The Holdsworth Foundation has selected a 44 scenic acres on Lake Austin to build a “world-class” institute to train public education leaders across the state.
Charles Butt, chairman and CEO of the H-E-B grocery chain, founded The Holdsworth Center to improve the quality of public education by cultivating its leaders, who in turn are key to teacher development and retention.
Butt has pledged to invest $100 million to establish the center, which is named for his mother, Mary Elizabeth Holdsworth Butt, an educator and philanthropist.
Pending a zoning change, the foundation could break ground in late fall on the project. Foundation officials envision a first-of-its kind training institute aimed at supporting current leaders and developing future superintendents, principals and administrators in Texas’ 1,200 traditional public school districts that some 5.3 million students attend.
The site is near the confluence of Lake Austin and Bull Creek along RM 2222. The land’s features include a wooded hillside, a sloped meadow and a pecan grove. More than half of the 44 acres would remain undeveloped, and 111 heritage trees on the site would be preserved, foundation officials said.
“It was important for us to find a place that was retreat-like in its setting, a restorative place where (educators) could get away and participate fully in the program,” said Kate Rogers, executive vice president of the Holdsworth Center. “This piece of property provides all of that and more.”
The Holdsworth Foundation has a contract to buy the land from the Mueller family trust. Foundation officials declined to disclose what they are paying for the land.
“It is one of the last large undeveloped tracts on Lake Austin and is likely the last one inside Loop 360,” said David Armbrust, the Austin attorney handling the zoning case. The Travis Central Appraisal District puts the site’s value at $13.8 million.
The project would include an administration building; classroom space; a learning center; an international think tank; a director’s residence; and casitas where faculty would stay.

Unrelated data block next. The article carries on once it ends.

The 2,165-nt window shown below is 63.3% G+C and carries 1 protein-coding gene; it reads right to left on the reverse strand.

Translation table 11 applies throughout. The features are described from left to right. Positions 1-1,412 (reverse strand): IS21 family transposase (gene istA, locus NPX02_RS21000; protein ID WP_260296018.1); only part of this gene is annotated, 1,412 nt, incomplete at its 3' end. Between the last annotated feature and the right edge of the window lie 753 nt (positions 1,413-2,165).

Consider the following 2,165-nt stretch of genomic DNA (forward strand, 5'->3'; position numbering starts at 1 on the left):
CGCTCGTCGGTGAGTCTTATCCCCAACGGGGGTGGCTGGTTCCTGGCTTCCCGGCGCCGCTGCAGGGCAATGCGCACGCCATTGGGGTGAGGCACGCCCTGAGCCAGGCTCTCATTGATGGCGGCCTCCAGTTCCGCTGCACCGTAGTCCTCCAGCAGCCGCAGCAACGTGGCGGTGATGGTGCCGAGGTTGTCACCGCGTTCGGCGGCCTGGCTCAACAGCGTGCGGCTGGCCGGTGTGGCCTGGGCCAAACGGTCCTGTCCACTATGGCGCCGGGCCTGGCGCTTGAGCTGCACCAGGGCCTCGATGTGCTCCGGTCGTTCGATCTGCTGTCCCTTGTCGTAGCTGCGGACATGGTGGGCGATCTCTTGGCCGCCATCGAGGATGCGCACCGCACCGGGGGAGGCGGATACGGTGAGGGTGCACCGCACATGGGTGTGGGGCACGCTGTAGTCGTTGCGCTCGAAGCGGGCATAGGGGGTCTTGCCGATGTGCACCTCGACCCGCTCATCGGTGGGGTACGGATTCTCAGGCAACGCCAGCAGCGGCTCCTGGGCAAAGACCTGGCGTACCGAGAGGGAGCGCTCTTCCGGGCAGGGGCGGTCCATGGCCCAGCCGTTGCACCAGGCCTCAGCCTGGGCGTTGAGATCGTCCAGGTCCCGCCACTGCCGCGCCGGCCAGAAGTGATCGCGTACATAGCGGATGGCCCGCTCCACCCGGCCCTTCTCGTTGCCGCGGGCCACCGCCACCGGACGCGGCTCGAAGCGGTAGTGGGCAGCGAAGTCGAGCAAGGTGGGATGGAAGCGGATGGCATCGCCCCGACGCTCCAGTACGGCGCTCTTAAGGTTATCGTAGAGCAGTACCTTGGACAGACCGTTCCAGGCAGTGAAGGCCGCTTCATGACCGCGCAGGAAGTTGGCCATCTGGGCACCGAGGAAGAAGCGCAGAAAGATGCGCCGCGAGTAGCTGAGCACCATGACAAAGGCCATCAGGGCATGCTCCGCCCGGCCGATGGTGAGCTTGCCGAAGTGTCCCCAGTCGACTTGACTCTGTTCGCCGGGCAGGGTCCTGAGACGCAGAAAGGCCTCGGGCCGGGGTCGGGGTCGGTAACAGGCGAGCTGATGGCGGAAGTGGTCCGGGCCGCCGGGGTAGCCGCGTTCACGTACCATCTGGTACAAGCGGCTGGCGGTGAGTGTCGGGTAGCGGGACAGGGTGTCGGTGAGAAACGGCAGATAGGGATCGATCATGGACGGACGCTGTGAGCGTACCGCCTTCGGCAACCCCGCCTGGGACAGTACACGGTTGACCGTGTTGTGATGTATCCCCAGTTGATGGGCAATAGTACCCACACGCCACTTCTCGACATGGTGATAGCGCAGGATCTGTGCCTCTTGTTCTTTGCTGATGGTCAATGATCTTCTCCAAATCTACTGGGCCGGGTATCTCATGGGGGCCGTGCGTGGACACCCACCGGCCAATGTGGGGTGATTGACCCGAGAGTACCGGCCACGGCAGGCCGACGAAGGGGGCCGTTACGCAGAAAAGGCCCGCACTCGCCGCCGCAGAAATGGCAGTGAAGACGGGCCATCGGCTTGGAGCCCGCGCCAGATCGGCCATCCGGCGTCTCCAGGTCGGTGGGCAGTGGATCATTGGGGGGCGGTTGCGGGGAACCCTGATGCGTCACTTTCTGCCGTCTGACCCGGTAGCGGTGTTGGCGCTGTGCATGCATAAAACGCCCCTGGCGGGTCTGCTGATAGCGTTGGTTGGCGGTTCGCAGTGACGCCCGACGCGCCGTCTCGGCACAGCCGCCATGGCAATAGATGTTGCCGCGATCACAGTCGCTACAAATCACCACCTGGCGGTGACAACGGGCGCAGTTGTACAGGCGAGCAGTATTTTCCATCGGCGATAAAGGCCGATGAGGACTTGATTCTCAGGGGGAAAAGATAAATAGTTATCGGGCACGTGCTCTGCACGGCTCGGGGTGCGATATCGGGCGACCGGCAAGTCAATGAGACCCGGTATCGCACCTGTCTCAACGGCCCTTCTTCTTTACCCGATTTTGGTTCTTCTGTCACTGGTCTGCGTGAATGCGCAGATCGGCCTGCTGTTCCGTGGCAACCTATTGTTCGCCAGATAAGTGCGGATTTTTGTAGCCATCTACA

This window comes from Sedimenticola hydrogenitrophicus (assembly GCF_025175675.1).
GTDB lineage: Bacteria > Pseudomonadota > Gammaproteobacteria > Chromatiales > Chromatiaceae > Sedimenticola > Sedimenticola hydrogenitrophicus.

Rogers and Ben Scott, director of real estate for H-E-B, said they do not have an estimate on the project’s total cost.
The property will be developed by the Holdsworth Foundation, using a general contractor, Armbrust said.
Armbrust said the foundation is seeking a type of zoning known as a planned unit development, or PUD, which aims to encourage higher quality development than what could otherwise be built under conventional zoning rules.
Armbrust said using a planned unit development was the “perfect tool” in this case “because there is no other zoning category (in the city code) that allows this particular use.”
“In addition, the PUD provides greater protection for the surrounding neighborhoods from the property being repurposed for another use in the future,” Armbrust said.
Most buildings would be one or two stories, with height capped at 40 feet across the campus, officials said.
Armbrust said the foundation hopes to have City Council approval for the zoning by this fall.
The center will be run by educators and will pull from best leadership training practices in education and the private sector.
More than 3,000 school leaders are expected to go through the program in its first 10 years, starting this summer. While the facility is being built, the program will be housed in hotels and conference centers and rotate among locations near the chosen districts.
So far the proposed project has received favorable feedback from some of its neighbors.
The proposal “to enact Mr. Butt’s vision for a world-class leadership training site” has “our strong support,” Mary Rose, a member of the board of trustees of the Cliff Over Lake Austin Property Owners Association, wrote in a letter to a land consultant with Armbrust’s firm.
“We believe… that it will positively contribute to the reputations of our area, of Austin, and of Texas,” Rose wrote.
Carol Torgrimson, who lives near the proposed site, said she also likes what she has seen of the project.
“Having worked on development issues in the 2222 corridor for over a decade, the biggest concern for most folks in our area is traffic impact,” Torgrimson said. “From that perspective, the Holdsworth Center should be well-received since it would generate very little traffic, certainly far less than other possible uses for the property.”
In addition, she said, “the proposal seems to be very respectful of the city’s environmental regulations.”
“Of course it’s very early in the process, so this is based on preliminary information. As always, the devil is in the details,” Torgrimson said.